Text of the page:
Montgomery County Executive Marc Elrich joined representatives from the school district, health department, police department and County Council on Friday to announce a new initiative aimed at “rethinking and reshaping public safety in our schools” and providing mental health support to students.
The initiative, which county officials called “historic” and “precedent-setting,” will be led by a committee with representatives from local agencies.
An interim report is expected by June 15, Elrich said, and a final report with recommendations of changes is due by Sept. 30.
He said some initiatives could be implemented after the interim report is released.
Elrich committed earlier this year to removing police from schools and replacing them with a “community model” in which officers would not be stationed in schools but patrol larger geographic areas around schools.
He said on Friday that the COVID-19 pandemic has been “really, really disruptive” for children. It’s important, he said, to make sure MCPS can help students with their mental health needs as they return to schools.
“It’s now or never,” Elrich said. “This is our moment to address some of these underlying issues. … This is our chance to do something, so we’re going to work to improve the educational environment as quickly as possible.”
Elrich said the committee will work to identify the needs of students and staff members and develop memorandums of understanding with MCPS, the Department of Health and police department, to “codify” and define employees’ roles and responsibilities.
County officials will then develop a timeline and find funding to implement any recommended changes.
The initiative will be complemented by one County Council Members Will Jawando and Craig Rice announced this month, also focused on determining what social-emotional supports local students need in place of armed police in schools.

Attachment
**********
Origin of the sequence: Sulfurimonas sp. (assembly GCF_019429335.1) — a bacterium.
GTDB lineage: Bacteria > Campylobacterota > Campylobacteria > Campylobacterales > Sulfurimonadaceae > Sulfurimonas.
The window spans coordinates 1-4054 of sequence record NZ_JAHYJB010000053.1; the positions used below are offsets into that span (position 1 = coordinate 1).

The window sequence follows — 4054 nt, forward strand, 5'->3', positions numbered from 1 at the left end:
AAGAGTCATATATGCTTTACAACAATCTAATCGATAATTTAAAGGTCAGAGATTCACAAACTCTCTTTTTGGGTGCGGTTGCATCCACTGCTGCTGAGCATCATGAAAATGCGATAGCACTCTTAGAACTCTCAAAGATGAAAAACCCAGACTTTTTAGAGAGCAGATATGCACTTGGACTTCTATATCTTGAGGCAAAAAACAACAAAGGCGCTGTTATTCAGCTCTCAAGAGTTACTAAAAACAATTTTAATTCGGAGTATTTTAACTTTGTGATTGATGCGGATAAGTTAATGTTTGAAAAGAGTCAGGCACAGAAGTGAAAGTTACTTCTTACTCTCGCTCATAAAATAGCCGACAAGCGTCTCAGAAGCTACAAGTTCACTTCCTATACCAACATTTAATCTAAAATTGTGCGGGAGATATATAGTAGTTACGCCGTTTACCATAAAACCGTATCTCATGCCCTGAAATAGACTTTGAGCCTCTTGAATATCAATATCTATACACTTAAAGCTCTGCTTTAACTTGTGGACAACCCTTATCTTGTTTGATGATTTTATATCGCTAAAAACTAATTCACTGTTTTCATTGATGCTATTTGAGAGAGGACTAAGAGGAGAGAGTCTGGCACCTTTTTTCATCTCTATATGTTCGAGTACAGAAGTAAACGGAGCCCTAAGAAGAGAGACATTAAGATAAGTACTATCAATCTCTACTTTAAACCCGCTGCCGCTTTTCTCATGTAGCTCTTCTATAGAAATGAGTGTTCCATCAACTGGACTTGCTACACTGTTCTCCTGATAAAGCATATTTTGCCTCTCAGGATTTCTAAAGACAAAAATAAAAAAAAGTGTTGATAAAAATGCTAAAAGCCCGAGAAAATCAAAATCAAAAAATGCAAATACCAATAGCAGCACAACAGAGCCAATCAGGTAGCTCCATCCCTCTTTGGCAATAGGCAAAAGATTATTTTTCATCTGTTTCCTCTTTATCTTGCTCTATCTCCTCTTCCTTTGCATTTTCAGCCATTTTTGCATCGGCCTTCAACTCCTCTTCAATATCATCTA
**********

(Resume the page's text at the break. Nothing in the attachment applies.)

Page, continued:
Jawando said his and Rice’s group will mostly consist of student representatives who will offer ideas and recommendations to the larger “steering committee” announced on Friday.
“They’ll work together,” Jawando said, adding that members of the student-centered group will be announced on Monday.
During Friday’s press conference, Council President Tom Hucker said he has “long believed” that police should not be in schools, but he “respects the diversity of opinions on this topic and the time it’s taken to reach the consensus we’ve reached today.”
“We’re all in agreement now that removing SROs from schools is in the best interest of our students and we must simultaneously invest in the resources to address mental, social and emotional needs of our students,” Hucker said.
Asked by Bethesda Beat if the new partnership signaled that the Board of Education agreed with Elrich and many County Council members’ position that police should be removed from schools, President Brenda Wolff said the board “likes the community approach where there’s a group of officers assigned to a cluster, so we know who is coming into our schools.”
She said the final report from a group tasked with reviewing the MCPS school resource officer program is scheduled to be reviewed at a meeting on May 11.
“Student learning is the district’s core purpose and we know that students perform better academically when they are healthy in mind, body and spirit,” Wolff said. “The two go hand in hand to produce young people who are successful in school and in life.”
Montgomery County Police Chief Marcus Jones said that regardless of how SROs are deployed to support school safety, the officers will remain “as concerned about students’ health and safety and welfare as anyone in this county.”
“Our school resource officers have always had the students and staff … at the forefront of their concern and that is still the same today and I believe … that will remain to be always deep in their hearts,” Jones said. “But we know where we are today. We’ll look at whatever changes will be for the betterment of our students.”
Student school board member Nick Asante said the new task force’s work will set a “nationwide precedent.”
On Friday, county officials said they are concerned about students’ mental health and well-being after a long stretch of social isolation from their peers due to COVID-19.
“I have never been more concerned about the status of children and youth in our community,” Council Member Gabe Albornoz said. “… This is a critical moment in our history. It’s up to us right now to make sure that we get this right.”
Caitlynn Peetz can be reached at email@example.com